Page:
The prognosis for an ailing NHS looks grim unless hospitals – and patients – are given new life using digital technology to resuscitate 21st-century healthcare
In the tantalisingly near future, hospitals could shake off financial shackles to become high temples of technology where informed patients glide along their treatment pathways.
The leaden-foot processes that stain UK hospital profiles will be banished by computerisation, advanced operating devices and even materials that repel hospital-acquired infection.
Clipboards, dog-eared files and scribbled notes will be rendered obsolete in a paperless environment where digital information – big data – is king.
A gleaming vision of the hospital of the future was recently unveiled by NXT Health, which constructed a prototype hospital room fit for the iPhone generation, full of gadgets and design features.
The big players in medical devices are also pushing change. Heart surgeons can now view and rotate a floating hologram of the organ they are operating on to aid complex procedures. The system, devised by Philips, is but one example of a suite of advances that seem more at home in movies such as Iron Man and Minority Report.
But the software and delivery of services will be as important as the glinting hardware in the way the hospital of the future is configured. Harnessing technology will revolutionise our relationship with hospitals and, crucially, offer savings that could insulate the NHS for generations to come.
Matching aspiration with capital spending will be a challenge, but savings are starting to look attractive and achievable.
“Whether you think digital provides an opportunity or a threat, it is coming anyway,” says Tim Wilson, a former GP and health industry partner at analysts PwC. “If the NHS embraces digital technology, our analysis is that it could make £4.4 billion of efficiency savings. Digital and data will be at the core of a more flexible and responsive healthcare system.”
The savings come from using big data to streamline process so that patients are not shunted between departments.
Computer portals, originally developed by the US Department of Defense to provide 360-degree information about agents in the field, offer clinicians and patients the ability to view X-rays, pathology and electronic patient records at an instant so they can make rapid and informed decisions.
An increasingly tech-aware society is digitally dexterous and demanding, and ready to influence their treatment, adds Dr Wilson. He points to an online GP service running in the UK that has one million users with an average age of 63, demonstrating the older generation is comfortable with technology.
“There is a real risk that if the healthcare system doesn’t embrace digital then the NHS could face being disenfranchised,” he says. “The people who can afford it will be using new digitally enabled private health providers and the NHS will be left with people who are too ill or can’t afford it.”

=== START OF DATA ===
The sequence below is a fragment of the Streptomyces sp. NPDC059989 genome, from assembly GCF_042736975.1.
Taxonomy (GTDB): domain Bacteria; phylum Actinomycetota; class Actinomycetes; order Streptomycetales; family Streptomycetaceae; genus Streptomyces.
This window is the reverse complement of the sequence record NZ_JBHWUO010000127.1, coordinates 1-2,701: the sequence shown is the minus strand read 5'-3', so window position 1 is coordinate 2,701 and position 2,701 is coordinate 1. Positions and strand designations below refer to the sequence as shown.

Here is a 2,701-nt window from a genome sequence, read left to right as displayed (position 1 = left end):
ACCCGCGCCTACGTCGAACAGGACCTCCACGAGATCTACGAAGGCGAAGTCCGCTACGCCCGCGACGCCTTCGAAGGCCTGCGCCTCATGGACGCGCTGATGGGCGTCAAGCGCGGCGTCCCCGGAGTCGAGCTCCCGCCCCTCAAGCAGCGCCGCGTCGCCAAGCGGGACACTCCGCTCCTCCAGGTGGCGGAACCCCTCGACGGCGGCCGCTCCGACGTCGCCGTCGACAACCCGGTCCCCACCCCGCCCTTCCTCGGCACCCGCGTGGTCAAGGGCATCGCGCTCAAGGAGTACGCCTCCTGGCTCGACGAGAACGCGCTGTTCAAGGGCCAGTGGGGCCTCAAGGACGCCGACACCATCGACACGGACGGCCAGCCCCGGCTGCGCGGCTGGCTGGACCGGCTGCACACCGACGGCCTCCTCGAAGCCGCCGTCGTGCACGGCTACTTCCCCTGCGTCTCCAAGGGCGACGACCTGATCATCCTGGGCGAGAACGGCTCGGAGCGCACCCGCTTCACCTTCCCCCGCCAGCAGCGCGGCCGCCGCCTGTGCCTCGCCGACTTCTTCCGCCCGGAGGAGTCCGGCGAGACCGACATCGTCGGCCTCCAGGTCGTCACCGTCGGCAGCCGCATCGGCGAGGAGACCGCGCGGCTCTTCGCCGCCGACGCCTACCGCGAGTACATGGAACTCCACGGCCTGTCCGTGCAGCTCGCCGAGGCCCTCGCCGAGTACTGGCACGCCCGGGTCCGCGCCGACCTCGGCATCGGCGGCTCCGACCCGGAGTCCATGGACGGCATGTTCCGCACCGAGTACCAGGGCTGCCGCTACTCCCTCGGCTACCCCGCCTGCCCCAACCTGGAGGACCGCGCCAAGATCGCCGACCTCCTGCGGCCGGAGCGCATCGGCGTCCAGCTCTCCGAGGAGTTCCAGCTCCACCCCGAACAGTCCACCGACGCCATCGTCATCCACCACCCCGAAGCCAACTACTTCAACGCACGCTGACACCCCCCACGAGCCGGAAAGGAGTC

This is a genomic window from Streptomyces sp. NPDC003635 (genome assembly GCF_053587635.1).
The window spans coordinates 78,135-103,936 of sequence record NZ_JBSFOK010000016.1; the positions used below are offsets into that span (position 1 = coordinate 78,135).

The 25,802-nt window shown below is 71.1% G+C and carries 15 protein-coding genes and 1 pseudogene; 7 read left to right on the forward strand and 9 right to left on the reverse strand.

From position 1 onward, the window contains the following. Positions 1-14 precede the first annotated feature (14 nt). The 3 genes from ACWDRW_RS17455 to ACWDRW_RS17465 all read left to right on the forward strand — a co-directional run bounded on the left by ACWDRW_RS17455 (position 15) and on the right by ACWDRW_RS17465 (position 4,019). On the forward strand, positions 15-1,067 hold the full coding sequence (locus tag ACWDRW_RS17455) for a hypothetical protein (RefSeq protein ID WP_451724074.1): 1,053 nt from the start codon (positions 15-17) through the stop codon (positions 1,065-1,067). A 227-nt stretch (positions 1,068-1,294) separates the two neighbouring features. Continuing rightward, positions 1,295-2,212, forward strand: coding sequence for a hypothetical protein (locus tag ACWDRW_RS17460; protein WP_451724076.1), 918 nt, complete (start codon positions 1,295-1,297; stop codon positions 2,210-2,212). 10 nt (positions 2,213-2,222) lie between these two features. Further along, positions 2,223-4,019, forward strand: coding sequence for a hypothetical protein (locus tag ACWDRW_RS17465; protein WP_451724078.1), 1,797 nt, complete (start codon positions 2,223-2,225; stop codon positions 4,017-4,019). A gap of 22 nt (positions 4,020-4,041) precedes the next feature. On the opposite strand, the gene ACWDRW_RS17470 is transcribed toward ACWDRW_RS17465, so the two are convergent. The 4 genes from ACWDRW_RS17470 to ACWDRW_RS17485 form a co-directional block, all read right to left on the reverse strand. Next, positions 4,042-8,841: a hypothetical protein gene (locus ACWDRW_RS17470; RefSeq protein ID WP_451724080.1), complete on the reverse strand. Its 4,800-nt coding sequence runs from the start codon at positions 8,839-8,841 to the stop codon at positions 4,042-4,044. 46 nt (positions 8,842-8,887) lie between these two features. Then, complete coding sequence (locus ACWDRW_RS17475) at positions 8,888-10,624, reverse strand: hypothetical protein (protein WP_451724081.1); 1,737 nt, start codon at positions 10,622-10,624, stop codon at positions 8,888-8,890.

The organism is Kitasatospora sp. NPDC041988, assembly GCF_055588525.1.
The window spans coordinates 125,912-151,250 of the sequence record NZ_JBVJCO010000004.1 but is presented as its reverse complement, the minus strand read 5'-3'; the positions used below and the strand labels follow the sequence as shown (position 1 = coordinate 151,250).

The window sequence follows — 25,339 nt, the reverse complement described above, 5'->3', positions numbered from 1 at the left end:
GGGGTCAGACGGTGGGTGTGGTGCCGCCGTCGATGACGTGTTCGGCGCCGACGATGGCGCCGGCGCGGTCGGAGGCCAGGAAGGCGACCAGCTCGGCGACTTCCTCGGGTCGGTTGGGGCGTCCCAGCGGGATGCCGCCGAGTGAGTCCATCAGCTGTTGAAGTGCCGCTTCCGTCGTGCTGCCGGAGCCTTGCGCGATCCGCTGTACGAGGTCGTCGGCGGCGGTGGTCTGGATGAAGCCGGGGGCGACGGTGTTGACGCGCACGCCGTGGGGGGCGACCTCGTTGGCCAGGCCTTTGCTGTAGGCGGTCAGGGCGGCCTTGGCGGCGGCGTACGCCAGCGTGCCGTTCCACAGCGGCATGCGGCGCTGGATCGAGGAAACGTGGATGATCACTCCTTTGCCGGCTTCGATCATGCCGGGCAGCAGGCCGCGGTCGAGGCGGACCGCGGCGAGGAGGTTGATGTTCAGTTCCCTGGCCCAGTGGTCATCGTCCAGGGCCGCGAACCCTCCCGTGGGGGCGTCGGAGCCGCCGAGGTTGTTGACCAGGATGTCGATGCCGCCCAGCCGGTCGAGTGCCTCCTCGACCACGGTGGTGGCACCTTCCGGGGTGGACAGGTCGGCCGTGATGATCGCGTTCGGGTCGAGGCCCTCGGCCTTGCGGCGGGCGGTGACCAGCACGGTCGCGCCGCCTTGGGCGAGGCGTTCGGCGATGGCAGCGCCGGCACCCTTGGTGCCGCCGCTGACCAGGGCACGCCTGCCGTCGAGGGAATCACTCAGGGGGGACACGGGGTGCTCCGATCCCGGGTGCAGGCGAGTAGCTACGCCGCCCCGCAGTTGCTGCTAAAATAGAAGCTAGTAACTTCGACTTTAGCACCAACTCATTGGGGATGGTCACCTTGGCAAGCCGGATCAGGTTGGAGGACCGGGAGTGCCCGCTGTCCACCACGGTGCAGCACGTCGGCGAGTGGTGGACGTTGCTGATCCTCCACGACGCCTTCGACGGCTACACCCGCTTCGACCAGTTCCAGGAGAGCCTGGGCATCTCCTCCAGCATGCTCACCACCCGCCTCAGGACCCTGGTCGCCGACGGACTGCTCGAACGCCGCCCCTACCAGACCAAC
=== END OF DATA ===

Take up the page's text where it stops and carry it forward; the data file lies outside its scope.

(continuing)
With technology and intelligent working, patients will not get sent to different places in the hospital and wait ten weeks for referrals and tests – it could and should be done in one go
Shahid Ali, professor of digital health at Salford University, is convinced a key function of the hospital of the future will be its ability to synchronise with community medicine.
“Technology is not the obstacle, cultural change is,” he says. “Patients are often bigger advocates of technology than clinicians. They do banking on the internet, have a smartphone and tablet use among the elderly is increasing substantially.
“There needs to be a change in the way clinicians work with patients, giving over some responsibility and control. The hospital of the future will recognise an individual’s needs and that will encourage greater patient responsibility.
“With technology and intelligent working, patients will not get sent to different places in the hospital and wait ten weeks for referrals and tests – it could and should be done in one go.
“You can actually use less money and improve care, but we need to create opportunities for innovation in the NHS,” says Professor Ali.
Oxford University Hospitals NHS Trust, which consists of four major hospitals and 44 satellite locations, underscores the potential with predictions that digital development could save it £4.4 million a year.
“If we continue with the same mindset, the NHS will go bankrupt,” adds Professor Ali. “But if we recognise that the world, people and culture is changing, and technology is out there, then the NHS has no problems at all – it can survive with flying colours.”
He feels the NHS needs to open itself to more collaboration with industry to reach the digital promised land.
“Industry has a lot to offer and there is a lot of UK-developed technology out there. We have new products so, why aren’t we giving them the opportunity? Partnerships should be easy to establish but, sadly, it is the reverse,” he says.
Health Secretary Jeremy Hunt recently qualified his ambition to have a paperless NHS by 2018 as the “maddest” political promise he’d made, but the intent is still there. Tellingly, he said: “The NHS cannot be the last man standing as the rest of the economy embraces the technology revolution.”
The hospital of the future will be the proving ground and could generate a health revolution equal to its foundation in 1948.